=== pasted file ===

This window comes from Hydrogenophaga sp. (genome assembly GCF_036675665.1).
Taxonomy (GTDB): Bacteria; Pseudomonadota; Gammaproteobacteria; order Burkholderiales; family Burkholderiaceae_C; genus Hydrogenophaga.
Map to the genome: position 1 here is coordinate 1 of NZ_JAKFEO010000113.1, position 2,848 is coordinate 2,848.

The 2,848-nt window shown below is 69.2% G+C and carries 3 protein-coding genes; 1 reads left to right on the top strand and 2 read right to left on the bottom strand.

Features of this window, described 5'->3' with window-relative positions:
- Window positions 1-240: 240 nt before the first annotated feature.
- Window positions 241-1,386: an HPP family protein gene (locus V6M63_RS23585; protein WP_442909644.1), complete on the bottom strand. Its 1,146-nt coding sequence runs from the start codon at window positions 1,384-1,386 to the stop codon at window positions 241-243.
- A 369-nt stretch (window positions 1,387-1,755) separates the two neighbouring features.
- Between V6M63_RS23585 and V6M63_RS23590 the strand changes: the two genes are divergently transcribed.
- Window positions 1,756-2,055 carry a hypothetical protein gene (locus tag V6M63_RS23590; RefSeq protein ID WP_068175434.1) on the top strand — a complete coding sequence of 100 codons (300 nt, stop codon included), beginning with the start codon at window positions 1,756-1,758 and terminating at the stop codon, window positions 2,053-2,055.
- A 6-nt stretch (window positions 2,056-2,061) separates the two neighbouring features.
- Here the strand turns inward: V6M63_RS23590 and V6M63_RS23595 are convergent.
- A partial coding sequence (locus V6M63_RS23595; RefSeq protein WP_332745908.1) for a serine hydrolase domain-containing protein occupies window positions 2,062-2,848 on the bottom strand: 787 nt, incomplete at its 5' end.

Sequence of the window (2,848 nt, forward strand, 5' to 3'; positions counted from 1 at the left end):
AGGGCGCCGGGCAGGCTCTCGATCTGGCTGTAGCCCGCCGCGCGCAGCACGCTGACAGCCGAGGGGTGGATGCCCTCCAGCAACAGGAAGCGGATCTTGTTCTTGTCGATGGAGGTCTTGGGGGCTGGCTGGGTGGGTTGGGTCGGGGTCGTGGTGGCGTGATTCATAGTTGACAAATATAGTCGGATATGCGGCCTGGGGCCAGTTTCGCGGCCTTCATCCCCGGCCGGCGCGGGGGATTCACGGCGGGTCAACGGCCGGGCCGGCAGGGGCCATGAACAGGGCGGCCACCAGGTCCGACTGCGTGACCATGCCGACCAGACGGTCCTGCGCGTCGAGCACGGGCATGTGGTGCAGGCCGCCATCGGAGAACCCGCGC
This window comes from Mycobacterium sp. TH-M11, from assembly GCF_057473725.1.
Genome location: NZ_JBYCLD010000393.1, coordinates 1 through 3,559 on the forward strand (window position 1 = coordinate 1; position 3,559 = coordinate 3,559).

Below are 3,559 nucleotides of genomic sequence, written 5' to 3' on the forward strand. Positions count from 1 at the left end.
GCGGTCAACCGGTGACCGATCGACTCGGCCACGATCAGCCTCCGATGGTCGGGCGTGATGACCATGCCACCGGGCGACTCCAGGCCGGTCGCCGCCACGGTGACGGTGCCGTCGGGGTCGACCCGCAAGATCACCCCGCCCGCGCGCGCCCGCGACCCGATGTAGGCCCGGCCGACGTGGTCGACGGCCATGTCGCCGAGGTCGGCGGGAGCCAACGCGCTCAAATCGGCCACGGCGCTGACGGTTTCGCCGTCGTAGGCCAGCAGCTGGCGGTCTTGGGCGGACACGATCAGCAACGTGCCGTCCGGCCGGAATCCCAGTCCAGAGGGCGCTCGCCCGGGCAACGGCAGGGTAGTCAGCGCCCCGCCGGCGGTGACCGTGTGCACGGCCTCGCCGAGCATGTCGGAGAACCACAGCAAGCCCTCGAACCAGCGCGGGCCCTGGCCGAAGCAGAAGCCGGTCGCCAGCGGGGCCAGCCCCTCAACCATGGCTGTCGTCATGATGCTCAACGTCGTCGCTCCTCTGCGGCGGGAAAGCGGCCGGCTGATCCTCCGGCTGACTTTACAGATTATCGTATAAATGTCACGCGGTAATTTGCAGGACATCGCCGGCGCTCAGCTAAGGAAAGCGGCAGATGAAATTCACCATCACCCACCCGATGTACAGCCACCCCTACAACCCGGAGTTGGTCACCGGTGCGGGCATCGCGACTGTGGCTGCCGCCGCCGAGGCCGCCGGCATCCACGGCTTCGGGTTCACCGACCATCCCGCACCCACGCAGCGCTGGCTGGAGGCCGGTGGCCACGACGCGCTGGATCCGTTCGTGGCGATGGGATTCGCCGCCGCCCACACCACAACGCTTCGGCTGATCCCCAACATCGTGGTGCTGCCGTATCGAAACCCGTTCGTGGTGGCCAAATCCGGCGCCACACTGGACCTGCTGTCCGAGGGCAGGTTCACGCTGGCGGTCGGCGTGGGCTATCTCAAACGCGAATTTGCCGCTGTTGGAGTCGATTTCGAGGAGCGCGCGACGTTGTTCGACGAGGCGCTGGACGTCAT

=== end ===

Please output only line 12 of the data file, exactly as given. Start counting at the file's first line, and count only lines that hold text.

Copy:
- Here the strand turns inward: V6M63_RS23590 and V6M63_RS23595 are convergent.